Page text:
There is much of ‘Hawker’ interest in ‘Typhoon to Typhoon’, another thoroughly researched work by Chris Gibson, this time covering the design and development of the RAF’s ground support aircraft, both projects and actual, and the weapons they carried. The early chapters set the scene by describing the Soviet threat during the Cold War and summarising the aircraft and weapons projected and used before the appearance of the ground attack Hurricane and the outstanding Typhoon and Tempest. Then the story moves on to the Hunter and the efforts to replace it with the abortive NBMR 3 proposals leading to the still-borne P.1154 and the Harrier. The Jaguar, Tornado and RAF Phantom and Buccaneer are covered on the way to the present day Typhoon via AST 396 and AST 403. Interesting as the aircraft are, particularly the dozens of projects from HSA, BAC and BAe, it is the depth of coverage of the weapons and their associated sensors and guidance systems that impresses the reader, all being explained with numerous excellent diagrams by the author. This 240 page book (ISBN 9 781902 109596) has been beautifully produced by Hikoki and is a bargain at 29.95 (or 20.96 from Amazon).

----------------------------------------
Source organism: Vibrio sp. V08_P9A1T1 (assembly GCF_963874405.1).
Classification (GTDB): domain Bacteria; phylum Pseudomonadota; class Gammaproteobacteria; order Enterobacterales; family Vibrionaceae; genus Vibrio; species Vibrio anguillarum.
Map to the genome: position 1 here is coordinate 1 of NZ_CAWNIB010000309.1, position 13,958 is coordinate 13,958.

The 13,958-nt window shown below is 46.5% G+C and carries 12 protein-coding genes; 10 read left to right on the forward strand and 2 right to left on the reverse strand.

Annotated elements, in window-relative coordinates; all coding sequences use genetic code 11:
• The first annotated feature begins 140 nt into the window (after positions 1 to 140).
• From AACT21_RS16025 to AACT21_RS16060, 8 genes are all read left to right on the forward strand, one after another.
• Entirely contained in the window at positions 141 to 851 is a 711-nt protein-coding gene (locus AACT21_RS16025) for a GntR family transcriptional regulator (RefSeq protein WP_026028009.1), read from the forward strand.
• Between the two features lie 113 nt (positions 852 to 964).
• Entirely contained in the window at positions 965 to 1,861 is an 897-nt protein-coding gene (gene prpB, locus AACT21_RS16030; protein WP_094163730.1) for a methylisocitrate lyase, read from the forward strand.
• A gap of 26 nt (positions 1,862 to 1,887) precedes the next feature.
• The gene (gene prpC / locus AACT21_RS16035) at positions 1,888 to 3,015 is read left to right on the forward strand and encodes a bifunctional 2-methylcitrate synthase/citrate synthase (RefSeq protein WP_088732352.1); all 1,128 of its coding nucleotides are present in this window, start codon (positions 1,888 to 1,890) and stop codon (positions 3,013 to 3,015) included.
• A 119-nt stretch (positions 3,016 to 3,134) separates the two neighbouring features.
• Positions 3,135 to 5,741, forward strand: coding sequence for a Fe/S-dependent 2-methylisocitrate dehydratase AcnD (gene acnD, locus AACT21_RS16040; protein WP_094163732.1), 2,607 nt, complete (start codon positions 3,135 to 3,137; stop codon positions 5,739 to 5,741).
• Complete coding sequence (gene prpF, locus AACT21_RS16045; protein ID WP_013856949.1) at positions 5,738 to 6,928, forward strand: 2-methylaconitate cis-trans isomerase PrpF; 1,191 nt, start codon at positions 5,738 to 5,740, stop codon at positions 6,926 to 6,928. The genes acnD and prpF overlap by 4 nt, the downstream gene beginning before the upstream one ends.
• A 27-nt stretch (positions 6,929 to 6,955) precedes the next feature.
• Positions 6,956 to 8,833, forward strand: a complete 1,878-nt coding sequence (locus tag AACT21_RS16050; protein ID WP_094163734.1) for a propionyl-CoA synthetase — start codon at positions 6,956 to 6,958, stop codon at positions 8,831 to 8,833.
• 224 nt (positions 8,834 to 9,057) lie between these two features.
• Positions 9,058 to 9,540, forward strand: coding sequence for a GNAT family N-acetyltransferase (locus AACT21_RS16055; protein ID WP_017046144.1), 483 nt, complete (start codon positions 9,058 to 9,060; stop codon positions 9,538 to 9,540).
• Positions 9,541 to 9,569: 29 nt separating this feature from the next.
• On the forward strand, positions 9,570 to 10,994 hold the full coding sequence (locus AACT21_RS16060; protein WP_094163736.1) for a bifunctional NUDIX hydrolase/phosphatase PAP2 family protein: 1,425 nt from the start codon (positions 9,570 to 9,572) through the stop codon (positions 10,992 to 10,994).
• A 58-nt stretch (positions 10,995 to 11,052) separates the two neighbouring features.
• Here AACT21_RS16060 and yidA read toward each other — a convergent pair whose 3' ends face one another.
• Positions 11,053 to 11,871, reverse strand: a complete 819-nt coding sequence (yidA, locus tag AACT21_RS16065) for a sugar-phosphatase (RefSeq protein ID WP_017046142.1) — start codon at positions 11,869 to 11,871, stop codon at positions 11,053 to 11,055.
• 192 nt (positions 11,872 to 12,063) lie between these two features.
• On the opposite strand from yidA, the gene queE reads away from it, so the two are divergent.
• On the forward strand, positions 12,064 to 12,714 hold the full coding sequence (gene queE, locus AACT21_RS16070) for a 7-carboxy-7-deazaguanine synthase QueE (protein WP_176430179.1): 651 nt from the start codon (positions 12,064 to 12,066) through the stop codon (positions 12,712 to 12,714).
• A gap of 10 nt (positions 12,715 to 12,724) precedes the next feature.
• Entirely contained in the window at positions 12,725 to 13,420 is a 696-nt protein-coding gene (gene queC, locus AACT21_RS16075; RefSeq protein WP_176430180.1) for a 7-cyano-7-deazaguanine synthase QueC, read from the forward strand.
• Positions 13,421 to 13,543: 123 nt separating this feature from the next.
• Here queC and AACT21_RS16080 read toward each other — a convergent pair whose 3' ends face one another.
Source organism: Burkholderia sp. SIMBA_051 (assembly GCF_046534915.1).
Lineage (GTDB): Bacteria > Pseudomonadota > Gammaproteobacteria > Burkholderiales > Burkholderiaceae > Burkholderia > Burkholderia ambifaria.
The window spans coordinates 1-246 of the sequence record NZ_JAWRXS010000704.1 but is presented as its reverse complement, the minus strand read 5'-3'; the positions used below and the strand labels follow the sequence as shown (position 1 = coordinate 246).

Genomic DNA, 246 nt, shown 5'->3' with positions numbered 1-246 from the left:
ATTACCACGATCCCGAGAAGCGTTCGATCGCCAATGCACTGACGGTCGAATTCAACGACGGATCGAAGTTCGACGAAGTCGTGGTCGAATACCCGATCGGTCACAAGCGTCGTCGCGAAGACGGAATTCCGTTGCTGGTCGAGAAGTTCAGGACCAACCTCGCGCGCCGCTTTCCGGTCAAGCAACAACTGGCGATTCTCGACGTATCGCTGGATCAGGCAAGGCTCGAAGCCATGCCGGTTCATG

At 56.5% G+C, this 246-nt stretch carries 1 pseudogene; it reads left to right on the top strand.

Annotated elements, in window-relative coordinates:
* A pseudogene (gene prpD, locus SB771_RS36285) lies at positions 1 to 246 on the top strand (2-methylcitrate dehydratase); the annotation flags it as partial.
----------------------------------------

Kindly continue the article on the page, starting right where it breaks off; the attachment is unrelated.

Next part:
Book Reviws

    The 30th issue of ‘The Aviation Historian’ as usual contains much to delight the enthusiast, your editor particularly enjoying ‘Handley Page - the Decline and Fall’ by Prof Keith Hayward, covering the industry and government politics, and Sir Frederick’s intransigence, in the 1960s which led to the closure of his 1909 company in 1970. Working from original documents, Tony Buttler has contributed ‘Struck by Lightning’, the story of Armstrong Whitworth’s little known supersonic AW.58 projects which were defeated by Fairey’s FD.2 and English Electric’s P.1.